There could have been so many different ways they could have taken this, this huge shift in the business, and profited and made it work! Their resistance to change really stifled the growth of the music business and made things more difficult in the end. It’s no fault of the artist, because the artist is not the person or the people that control that. It’s the people wearing the suits and making the decisions.
I think I blame the shift in the music business solely on the record labels and the people distributing the music for not making that change that they needed. Whatever the change would be or could be, they didn’t make that change so everybody could profit, be viable still, and make money. I didn’t see any executives taking pay cuts during the Napster days. It’s just one of those things that if you don’t change, and the business around you is changing, you will get swallowed up. That has happened quite a bit.
CrypticRock.com – That is very accurate. You are absolutely right, the record industry really did do this to themselves for numerous reasons, the ones you mentioned. Also, if you really look at it, there was no need to be charging $25 for a single CD. If they had just perhaps lowered their prices per unit/per CD, people would have continued to buy music. Now we have been led into this culture now where there is no money and everything is very Pop oriented because the industry just goes for things that make money quickly and there is no artist development. It is just an endless cycle that kind of just killed everything.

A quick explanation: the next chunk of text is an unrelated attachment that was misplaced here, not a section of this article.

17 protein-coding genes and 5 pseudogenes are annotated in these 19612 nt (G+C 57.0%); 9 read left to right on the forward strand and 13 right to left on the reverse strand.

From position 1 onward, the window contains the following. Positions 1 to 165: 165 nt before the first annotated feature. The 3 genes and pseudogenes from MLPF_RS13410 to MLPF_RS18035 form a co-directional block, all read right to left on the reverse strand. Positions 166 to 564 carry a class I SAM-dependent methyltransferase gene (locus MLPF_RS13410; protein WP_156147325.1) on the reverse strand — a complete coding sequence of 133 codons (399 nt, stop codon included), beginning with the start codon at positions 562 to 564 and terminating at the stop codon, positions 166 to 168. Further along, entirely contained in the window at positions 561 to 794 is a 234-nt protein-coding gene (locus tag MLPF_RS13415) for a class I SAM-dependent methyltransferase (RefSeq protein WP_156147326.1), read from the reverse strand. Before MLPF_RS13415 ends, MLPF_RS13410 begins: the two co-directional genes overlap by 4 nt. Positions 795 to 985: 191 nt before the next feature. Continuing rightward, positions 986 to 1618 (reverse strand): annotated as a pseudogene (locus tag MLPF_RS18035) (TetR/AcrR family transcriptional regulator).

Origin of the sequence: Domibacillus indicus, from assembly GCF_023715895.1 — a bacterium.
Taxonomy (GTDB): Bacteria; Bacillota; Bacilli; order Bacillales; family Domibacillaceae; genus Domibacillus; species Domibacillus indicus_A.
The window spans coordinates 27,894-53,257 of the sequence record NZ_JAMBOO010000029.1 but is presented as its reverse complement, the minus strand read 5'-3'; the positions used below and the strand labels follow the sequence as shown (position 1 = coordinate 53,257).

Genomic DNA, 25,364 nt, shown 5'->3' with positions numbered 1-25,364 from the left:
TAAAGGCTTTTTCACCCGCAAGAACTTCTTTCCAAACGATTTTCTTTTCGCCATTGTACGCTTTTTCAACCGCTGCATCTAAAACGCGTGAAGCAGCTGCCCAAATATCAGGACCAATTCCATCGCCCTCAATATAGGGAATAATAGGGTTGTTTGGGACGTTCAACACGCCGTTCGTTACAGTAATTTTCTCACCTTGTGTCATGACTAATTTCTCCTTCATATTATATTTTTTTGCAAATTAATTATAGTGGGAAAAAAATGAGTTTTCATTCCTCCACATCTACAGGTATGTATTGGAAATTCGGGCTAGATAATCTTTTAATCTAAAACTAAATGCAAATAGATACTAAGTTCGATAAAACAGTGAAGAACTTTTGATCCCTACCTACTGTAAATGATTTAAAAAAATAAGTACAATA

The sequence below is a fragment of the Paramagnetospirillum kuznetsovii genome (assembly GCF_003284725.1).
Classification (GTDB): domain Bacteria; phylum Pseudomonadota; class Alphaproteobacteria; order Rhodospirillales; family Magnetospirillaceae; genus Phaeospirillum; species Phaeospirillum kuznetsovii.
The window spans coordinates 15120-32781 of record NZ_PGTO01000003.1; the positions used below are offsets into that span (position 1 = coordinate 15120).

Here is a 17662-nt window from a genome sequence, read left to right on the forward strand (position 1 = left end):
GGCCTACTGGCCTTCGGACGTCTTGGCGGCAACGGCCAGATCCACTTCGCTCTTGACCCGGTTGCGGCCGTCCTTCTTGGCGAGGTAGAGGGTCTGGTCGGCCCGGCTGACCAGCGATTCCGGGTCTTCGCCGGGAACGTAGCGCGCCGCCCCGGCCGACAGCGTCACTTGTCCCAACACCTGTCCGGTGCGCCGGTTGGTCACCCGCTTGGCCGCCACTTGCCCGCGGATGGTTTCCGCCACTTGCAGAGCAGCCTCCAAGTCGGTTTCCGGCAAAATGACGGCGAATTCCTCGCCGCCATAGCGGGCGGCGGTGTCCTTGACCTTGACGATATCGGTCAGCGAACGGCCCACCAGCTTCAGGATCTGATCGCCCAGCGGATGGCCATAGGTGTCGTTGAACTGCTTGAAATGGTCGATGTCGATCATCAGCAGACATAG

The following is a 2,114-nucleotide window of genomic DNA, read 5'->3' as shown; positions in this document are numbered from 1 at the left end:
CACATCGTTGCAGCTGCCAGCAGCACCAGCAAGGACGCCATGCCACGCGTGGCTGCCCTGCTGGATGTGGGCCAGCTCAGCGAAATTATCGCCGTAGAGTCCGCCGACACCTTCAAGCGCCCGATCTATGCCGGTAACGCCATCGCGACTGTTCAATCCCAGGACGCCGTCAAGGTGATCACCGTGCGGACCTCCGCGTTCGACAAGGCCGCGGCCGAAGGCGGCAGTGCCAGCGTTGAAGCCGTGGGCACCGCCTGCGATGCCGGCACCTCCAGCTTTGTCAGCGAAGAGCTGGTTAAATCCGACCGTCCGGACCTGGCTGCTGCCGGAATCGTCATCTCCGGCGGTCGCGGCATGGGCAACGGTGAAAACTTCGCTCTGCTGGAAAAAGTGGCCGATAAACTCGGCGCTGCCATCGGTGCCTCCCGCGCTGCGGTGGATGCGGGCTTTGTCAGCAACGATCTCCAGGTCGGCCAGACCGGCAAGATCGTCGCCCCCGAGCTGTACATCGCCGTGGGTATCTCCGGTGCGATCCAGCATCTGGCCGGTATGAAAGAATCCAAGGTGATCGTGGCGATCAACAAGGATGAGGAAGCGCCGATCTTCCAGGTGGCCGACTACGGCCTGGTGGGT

Mercedes Landers – Yes! It’s interesting just the way that the cookie crumbles. I got to see all of it, which is amazing to watch. But also, at the same time, kind of like “well fuck, I wonder what’s gonna happen?” It’s no fault of the artist and the people that are making the music and creating. The fact that there are still people that want to create, and want to still do this just boggles my mind, myself included! But I feel like, for me, I wouldn’t be able to live with myself if I couldn’t make music. So that’s my story.
CrypticRock.com – Well that is a testament to your passion for music. With The White Swan, you are obviously very active making music and playing shows. All this said, it has been a while since there has been any Kittie music, obviously back in February there was the tragic passing of Trish Doan. Is there a possibility of Kittie music in the future, or is that something that has been laid to rest for a while?